Car Tested: Toyota Fortuner 2.7 4x2 AT
Engine: 2.7-litre Petrol Automatic | 166PS/245Nm
Photography: Eshan Shetty
Following in the footsteps of the Innova Crysta, the Toyota Fortuner has now been introduced with a petrol engine. Body-on-frame SUVs have always been diesel engine territory in India, due to the low-end torque and efficiency they offer. So how does the Fortuner petrol fare and is it a purchase worth considering?
The Fortuner petrol uses the same 2.7-litre, naturally-aspirated petrol engine as the Innova Crysta. It’s offered in the same state of tune as well, so available at the press of your pedal is 166PS of power and 245Nm of torque. However, let’s talk refinement first. Swap seats from the diesel and the first thing you notice is how much smoother the petrol is in comparison. It’s inaudible at idle and sounds polished even once you get moving. It’s not as sophisticated as Honda’s i-VTEC engines, but get a little hard on the pedal and it’s actually quite pleasing to the ears.
At 245Nm, the low-end torque isn’t much when you consider the Fortuner’s 2+ ton weight, and yet, it doesn’t feel underpowered. The motor is quite rev-happy, but set down to a 100kmph cruise, and you’ll see it purring below 2,000rpm – not a stark difference from the mile-munching diesel. That said, fuel-efficiency isn’t its forte and our tests saw the Fortuner deliver 8.68kmpl in the city and 9.26kmpl on the highway.
Even with the petrol engine, the Fortuner retains its credentials as a tourer. The 6-speed automatic gearbox offers smooth shifts, but highway overtakes do command a downshift or two. It’s here that you notice the difference the diesel’s added torque makes, as the gearbox’s slow kickdown response is more pronounced. This reflected in our road tests, wherein the petrol Fortuner took 8.13 seconds to go from 20-80kmph, compared to the diesel’s 7.2 seconds. Its 0-100kmph time of 13.22 seconds is also 1.08 seconds slower than the diesel.
Like in the diesel, you get the Eco and Power drive modes, but you don’t get the option of 4x4. Eco dulls down the throttle response, puts the air-con into a more conservative setting and makes the transmission upshift quicker. Power mode, like in the diesel, is ideal for zipping through truckers on twisty roads and makes the transmission hold onto gears for longer to keep the revs up.
Ride, Handling, Steering and Braking
The dynamics package of the petrol Fortuner is no different than the diesel, even though it doesn’t get the latter’s pitch and bounce control stabilization system. It gets 17-inch wheels and thanks to the fatter sidewalls, the low-speed ride quality is marginally better, though both versions feel equally stable at high-speeds.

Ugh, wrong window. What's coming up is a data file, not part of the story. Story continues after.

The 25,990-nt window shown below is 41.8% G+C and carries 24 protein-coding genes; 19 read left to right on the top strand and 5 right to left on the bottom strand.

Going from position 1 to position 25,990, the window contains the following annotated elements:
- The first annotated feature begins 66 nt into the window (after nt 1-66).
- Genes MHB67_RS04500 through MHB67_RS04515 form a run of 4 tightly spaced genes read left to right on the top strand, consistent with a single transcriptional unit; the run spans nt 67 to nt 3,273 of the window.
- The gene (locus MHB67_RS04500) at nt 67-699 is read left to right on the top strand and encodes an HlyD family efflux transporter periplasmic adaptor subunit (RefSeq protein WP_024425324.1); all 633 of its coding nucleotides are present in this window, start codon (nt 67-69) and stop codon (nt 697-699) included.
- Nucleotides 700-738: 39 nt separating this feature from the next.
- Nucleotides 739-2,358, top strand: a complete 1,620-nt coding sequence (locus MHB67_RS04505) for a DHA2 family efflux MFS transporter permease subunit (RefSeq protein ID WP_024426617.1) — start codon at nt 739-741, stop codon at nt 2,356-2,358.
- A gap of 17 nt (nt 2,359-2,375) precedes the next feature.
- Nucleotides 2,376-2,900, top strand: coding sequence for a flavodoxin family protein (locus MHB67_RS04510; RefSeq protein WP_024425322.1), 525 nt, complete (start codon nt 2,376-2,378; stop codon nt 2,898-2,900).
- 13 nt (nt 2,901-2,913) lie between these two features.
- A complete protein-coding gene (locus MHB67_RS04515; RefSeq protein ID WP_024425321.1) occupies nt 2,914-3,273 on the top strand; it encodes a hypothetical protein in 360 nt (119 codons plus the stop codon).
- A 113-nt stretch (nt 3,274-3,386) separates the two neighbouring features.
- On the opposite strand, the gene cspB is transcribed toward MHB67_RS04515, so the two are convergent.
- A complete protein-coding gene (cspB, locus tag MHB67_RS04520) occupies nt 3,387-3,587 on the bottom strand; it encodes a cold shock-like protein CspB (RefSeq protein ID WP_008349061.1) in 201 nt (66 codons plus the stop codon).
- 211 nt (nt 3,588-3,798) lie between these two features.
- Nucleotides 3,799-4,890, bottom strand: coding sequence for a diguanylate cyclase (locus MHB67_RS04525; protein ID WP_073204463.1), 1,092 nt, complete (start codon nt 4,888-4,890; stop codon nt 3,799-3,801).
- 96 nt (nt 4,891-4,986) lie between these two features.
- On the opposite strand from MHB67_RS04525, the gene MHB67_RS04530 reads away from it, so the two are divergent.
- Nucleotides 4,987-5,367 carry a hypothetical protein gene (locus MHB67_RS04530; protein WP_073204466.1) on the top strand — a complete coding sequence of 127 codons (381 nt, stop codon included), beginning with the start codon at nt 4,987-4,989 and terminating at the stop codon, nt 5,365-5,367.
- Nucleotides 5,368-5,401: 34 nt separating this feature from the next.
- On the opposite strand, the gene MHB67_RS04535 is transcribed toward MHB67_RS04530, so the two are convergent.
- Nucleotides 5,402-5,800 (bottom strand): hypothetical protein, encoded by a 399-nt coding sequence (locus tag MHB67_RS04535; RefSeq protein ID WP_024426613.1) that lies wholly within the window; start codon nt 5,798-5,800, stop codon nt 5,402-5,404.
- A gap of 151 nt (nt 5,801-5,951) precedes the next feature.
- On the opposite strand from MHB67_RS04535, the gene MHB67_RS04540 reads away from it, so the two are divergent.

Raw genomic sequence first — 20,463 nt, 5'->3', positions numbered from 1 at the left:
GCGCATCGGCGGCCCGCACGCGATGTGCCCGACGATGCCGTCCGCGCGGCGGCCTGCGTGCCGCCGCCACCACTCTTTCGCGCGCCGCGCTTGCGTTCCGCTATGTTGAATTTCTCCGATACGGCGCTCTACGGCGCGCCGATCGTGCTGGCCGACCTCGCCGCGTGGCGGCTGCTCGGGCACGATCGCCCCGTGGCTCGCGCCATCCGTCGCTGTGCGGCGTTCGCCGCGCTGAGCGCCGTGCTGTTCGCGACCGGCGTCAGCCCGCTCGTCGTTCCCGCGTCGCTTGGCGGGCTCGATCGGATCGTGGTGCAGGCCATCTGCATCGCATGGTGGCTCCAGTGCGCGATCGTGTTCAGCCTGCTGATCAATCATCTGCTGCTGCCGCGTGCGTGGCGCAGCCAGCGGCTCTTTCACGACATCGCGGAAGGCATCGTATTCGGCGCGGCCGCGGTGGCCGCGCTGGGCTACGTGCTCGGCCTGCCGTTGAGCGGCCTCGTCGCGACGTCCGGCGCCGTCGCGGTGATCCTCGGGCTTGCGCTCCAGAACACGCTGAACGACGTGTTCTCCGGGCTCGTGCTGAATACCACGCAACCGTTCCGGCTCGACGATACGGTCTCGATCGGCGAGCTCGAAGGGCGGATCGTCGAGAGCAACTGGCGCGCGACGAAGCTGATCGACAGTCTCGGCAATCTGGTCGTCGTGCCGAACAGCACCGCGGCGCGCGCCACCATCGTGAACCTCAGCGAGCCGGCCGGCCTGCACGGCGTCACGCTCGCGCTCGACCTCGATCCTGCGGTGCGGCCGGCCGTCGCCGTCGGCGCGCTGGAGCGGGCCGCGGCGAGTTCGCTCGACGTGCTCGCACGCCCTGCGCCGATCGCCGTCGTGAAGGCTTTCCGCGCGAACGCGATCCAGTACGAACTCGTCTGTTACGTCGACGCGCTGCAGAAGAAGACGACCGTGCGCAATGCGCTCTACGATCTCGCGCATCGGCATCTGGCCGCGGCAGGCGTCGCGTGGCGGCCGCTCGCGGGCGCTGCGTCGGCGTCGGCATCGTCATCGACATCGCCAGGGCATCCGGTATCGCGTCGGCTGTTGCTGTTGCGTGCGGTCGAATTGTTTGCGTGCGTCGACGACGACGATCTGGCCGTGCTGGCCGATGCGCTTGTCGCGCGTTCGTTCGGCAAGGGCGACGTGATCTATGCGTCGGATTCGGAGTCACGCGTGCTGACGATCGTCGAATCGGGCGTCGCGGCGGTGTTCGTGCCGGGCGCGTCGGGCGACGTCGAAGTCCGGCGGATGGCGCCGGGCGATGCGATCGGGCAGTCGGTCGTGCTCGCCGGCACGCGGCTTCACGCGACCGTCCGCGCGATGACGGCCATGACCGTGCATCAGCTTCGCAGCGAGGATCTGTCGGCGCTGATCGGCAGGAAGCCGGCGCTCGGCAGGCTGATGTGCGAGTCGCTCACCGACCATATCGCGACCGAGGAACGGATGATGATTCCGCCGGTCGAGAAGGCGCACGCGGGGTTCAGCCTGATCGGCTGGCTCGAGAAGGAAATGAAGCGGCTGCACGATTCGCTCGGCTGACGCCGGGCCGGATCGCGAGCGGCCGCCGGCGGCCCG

The steering is light enough for city usage, which is good considering how this is an urban Fortuner. There’s great bite from the brakes too and nosedive under hard braking is managed better than it was in the old Fortuner. Road tests saw the Fortuner take 3.38 seconds to come from 100kmph to a dead stop in 43.88 metres and 2.71 seconds to pull off 80-0kmph in just over 27 metres.
It’s not a petrolhead-pleasing setup, but it is engaging to drive, provided you understand one simple fact – yes, the Fortuner petrol isn’t an off-roader and is more city-centric, but it still isn’t car-like to drive like the CR-V or Tucson either because a tall-boy SUV can’t be as agile.
Flamboyance, Features and the Feel Good Factor
It’d take a keen eye to tell the diesel and petrol Fortuners apart. Since there’s no badge to denote the fuel type, your only cue is the ‘petrol’ sticker pasted on the fuel filler cap - quite necessary since most fuel station attendants instinctively reach for the diesel nozzle. The rest of the package remains the same as the diesel, so you still get the edgy new styling that’s quite a break away from the outgoing generation’s old-school design.
The feature package is nearly the same as the diesel’s too. Automatic climate control, the 7-inch touchscreen infotainment system, leather upholstery, smart-key and optitron instrument cluster are all included as standard. The only thing missed out on is downhill assist control (DAC) which is exclusive to the 4x4 variants of the Fortuner. We've explored the Fortuner's interior in detail in our Fortuner diesel review.
Unlike the Fortuner diesel, buying the petrol version is quite a head over heart decision. It’s for the calculative buyer who wants the pride of owning a big SUV, without paying the extra money for a diesel engine. Additionally, with the recent anti-diesel rhetoric, this variant is the Fortuner’s fail-safe.
That said, the 4x2 AT diesel Fortuner which costs around Rs 1.53 lakh more offers better value in the long run and is our pick given the choice.
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